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It has been several months now since Husband and I began our new health and fitness plan. Hubby has lost almost 100 lbs and I have lost over 15 lbs. I run three times per week and cycle twice a week. Hubby runs or cycles six days a week and has started doing a video fitness program at home as well. It has become just a normal, natural part of our life to count calories and weigh food as we prepare our meals throughout the day. It takes such little extra time, and the results are so very worth it.

Having been so successful in changing our own eating habits, we felt empowered to help our kids. Mr. Boo was an average-weight child until around the age of 6, when he began to gain weight. He’s now 9 years old and, while very tall for his age (just shy of 5 feet), is quite overweight, clocking in at just over 100 lbs. He likes his food, especially treats, and he doesn’t like sports. Carrying around extra weight doesn’t make moving your body much fun, either.

And so we decided to put him on our health and fitness plan. He’s watched us on our journey and we asked him about following our plan. We discussed it with him, presented the risks associated with childhood obesity, and stuck to an emphasis on health rather than looks or body image. He seemed quite keen on the idea. We started a food journal in which we log what he eats, and set a goal for him based on a calculation of his daily caloric needs (his goal is < 1650 calories per day). If he meets his goal, his reward is a miniature chocolate bar for dessert (60 calories).


We’ve been doing this for about a month now and couldn’t be happier with the results. Not only has he lost 2 lbs, a very healthy rate of loss (~ 0.5 lbs per week) but we can see that we are establishing healthy habits that will serve him well for the rest of his life. He now reads nutritional labels and makes choices based on calorie content. He helps prepare his food, weighing out the ingredients and calculating portion size. We help by presenting choices when he’s hungry, and laying out the consequences of those choices in terms of what he can eat later. He’s learning that he likes to have a big meal at the start of his day, a small snack midway, and a good size dinner. He also likes to save room for an extra dessert, and will often forgo a second sandwich, for example, for a banana and some yogurt instead so that he can have that extra treat later on. One day he announced that he wanted to eat a whole pizza for dinner and asked for help in choosing some healthy, low calorie options for breakfast and lunch.

He’s also beginning to see exercise as something positive because it buys you more calories (up until now, the word “exercise” was met with groans and protests). This evening we attended the first night of a new drop-in gymnastics program at our local community centre, where the kids get two hours of free, supervised time on the equipment (trampolines, etc). It’s one of the few activities he has always enjoyed and he was particularly pleased that all that fun meant he could have a treat on the way home from the gym (he carefully read the labels in making his decision).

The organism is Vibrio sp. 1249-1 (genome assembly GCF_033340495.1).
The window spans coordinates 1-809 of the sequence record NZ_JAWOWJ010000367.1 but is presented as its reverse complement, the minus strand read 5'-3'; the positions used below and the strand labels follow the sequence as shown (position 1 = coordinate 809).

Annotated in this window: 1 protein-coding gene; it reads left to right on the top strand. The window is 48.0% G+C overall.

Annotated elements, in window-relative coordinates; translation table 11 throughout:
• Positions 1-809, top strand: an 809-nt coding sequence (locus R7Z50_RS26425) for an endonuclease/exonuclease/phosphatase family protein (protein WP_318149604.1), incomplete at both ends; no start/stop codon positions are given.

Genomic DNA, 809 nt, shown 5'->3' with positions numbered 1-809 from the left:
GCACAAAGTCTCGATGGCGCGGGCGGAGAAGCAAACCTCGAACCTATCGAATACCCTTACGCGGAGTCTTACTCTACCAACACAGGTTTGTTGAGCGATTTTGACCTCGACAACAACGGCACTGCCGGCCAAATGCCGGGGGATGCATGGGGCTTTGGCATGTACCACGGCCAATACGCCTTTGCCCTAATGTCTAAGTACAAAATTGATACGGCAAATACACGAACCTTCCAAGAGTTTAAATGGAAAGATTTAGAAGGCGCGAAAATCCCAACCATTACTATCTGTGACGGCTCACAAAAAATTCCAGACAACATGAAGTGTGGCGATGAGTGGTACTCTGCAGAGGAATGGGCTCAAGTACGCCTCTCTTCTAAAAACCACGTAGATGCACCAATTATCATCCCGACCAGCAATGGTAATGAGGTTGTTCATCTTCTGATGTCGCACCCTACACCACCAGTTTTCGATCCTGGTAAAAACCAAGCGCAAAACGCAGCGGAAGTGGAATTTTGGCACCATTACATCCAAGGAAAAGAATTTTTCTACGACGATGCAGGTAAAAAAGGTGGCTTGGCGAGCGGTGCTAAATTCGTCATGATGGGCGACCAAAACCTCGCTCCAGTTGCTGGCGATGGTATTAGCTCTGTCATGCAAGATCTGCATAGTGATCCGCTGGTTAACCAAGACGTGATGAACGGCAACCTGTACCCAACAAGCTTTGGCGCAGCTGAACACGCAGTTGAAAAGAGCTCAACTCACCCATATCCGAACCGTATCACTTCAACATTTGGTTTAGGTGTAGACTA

To make this as easy on ourselves and him as possible, and given his extremely limited diet due to his sensory issues around food, we decided that “any kind of food goes” so long as it fits within his goals. It’s not what a lot of people would think of as “healthy” eating – it includes hot dogs and McDonalds cheeseburgers, and yet we still see that he is learning about making good food choices for his body. We’ve had a couple of interesting conversations about what a body needs to be healthy and grow, and why some foods are so high in calories while others are low. What we’ve all learned is that when you are looking to get the most food satisfaction “bang” for your caloric “buck” it pays to stay away from the really junky stuff. One bag of of potato chips, for example, is more than an entire cheese and liverwurst sandwich (despite his picky eating habits, the kid loves liver sausage). The sandwich will keep him full for some time and provide his body with protein, healthy animal fats, iron, and other nutrients he needs. But with the chips, he’ll be hungry soon after eating them, and they really only provide carbohydrates (which turn to fat if not needed for energy) and some not-so-healthy hydrogenated vegetable-based fats.

Miss Em is not officially on the plan – she is only mildly overweight and is independent enough that it would be difficult to monitor her food intake as closely. She has definitely been paying attention to what we are all doing, however, and she has expressed some interest in considering calorie content, although she is not prepared to take on calorie tracking just yet. She has made an effort to work more exercise into her week, going on bike rides or long walks to the local corner store. Kids watch what adults do and I know even if she doesn’t follow us right now, we are modelling the route to attaining a healthy weight and being fit so that when and if she decides in the future to do something about it, she’ll know how.

It’s a good feeling to take charge of your health, to be at a healthy body weight, to enjoy being active, and to feel good in your body. Hubby and I are pleased enough that we’ve been able to do so for ourselves, but seeing our son embracing this lifestyle and learning to make healthy choices for himself, is truly rewarding.